permutation ( no primary clustering but for two same hash values will have same probe sequence
-double hashing: h(k,i) = h1(k) + ih2(k) mod M ; must chose h2 carfully to avoid clustering, not too
hard to perform and compute in practice
Deleting will cause the slot to be tagged as deleted slot , this requires re-hashing to avoid over accumulation of
deleted cells
Average search in linear probing successful ½(1+1/(1-alfa))
-unsuccessful ½(1+1/(1-alfa)^2)
Average seach in double hashing: -successful 1/alfa * ln(1/(1-alfa))
-unsuccessful 1/ (1-alfa)
Primary clustering :it is the phenomeunon where the target blocks of consecutive non-empty buckets are most
likely to grow yet larger, it slows down running time for linear probing (long probe sequence)
In practice, usually hasing is preferred over balanced trees, & avoid patterns in the input data
Predecessor: at most right in leftsubtree Successor : at most left in rightsubtree
Extendable hashing:
-hashing is external memory ( we need to min the #
of memory blocks transfers) , build a hashtable
where we can add more external memory without
the need to rehash everything
-problems with hashing:
Open address incurs many block transfers
Chaining spreads to more than a single block
Rehashing
Hash Function h:U -> {0,1}^L(L is binary sequence)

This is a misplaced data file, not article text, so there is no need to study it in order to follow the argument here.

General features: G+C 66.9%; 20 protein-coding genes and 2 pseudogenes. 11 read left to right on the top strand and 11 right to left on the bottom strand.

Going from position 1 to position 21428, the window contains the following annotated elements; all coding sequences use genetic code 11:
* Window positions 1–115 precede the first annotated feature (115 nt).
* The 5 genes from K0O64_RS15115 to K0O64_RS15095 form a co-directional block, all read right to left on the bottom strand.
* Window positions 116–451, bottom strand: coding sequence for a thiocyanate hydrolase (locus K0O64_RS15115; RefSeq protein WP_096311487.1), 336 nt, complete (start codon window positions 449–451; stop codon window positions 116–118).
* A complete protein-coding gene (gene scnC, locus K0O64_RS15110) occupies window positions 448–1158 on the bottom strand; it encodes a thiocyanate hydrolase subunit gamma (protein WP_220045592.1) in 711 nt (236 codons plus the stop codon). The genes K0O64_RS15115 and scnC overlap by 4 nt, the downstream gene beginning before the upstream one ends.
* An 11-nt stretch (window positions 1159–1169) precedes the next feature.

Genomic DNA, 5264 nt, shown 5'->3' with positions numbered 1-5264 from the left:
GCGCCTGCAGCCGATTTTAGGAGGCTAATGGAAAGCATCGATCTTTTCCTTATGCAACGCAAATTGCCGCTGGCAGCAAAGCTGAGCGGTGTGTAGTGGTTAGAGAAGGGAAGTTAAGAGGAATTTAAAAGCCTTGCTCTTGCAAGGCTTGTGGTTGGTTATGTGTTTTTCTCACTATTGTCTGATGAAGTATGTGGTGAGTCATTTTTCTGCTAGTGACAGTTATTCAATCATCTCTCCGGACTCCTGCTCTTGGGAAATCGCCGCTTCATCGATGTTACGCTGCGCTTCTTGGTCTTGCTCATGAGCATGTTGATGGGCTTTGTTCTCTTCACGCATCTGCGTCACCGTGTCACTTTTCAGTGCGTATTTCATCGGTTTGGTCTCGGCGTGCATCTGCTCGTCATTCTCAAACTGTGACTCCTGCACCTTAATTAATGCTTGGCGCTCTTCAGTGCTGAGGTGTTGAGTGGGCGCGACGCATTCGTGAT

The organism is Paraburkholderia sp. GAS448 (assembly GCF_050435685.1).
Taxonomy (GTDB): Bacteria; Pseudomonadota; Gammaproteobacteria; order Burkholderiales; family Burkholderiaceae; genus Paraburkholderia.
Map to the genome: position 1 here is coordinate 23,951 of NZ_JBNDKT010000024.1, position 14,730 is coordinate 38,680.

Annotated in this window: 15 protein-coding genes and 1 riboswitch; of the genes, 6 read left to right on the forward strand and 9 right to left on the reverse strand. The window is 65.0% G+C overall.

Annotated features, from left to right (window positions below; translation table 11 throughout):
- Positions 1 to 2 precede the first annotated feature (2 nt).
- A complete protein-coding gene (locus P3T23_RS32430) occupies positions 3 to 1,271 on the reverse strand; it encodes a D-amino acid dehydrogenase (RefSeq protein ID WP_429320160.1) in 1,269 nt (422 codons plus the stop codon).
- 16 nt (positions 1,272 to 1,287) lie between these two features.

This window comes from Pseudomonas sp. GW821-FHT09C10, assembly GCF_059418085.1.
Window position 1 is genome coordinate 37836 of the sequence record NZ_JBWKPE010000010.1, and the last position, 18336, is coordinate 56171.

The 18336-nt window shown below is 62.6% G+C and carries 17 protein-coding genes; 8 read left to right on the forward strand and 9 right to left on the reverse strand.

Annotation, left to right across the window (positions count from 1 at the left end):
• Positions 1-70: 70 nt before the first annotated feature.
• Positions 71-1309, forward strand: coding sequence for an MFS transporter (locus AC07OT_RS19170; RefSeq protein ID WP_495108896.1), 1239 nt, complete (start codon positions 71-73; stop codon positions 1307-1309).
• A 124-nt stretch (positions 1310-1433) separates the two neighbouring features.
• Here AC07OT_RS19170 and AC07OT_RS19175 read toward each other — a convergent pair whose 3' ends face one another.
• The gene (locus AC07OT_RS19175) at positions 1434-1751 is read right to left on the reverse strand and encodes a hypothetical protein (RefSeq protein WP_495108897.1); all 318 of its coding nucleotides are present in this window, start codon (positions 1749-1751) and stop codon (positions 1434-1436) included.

Parts:
-Root: is a hash table with refrences to leaf blocks;
indexes by d leading bits of hash value
-leaves: leaf block in external memory, each of size
at most S(keys are ordered in leaf)
The directory ( root) has size 2^d ( d is the order)
where d <=L
Local depth K , keys within a block degree agree on
the first K bits , all bits with K leading bits are in the
block
For a block with local depth K, 2^(d-k) references
point to that block
f (n) = o(g(n)) if L = 0.
f (n) = equal(g(n)) if 0 < L < infinity
f (n) = smallomega(g(n)) if L = infinity
Preorder: root-L-R
Inorder:L-root-R
postOrder: L-R-root
Extendable hashing operations: Insert : normally or
- block is full = S and ( k > d ) : split into two blocks,
separate according to k+1 bits , update references ,
increase k for those blocks, repeat until k=d
- Block is full =S and ( k =d ) : double the size of
direct ( d=d+1) update references, then split
Disadvantage: wasteful space, but if uniform
distributed then pages expected 69% full
The hashtable is much smaller than # of stored
keyes therefore is may fit in main memory , most
operations should take access o(1) leaf pages, for
more space add a block( rarly need to copy to hash
table, never move all items in dictionary
Else if right left = 1 & A[left] = x then return left
Else step = 1
While (left + step <= right )
If A[left+step] < x then
Step= step x 2
Else GallopSearch( x, A , left+step/2, left+step)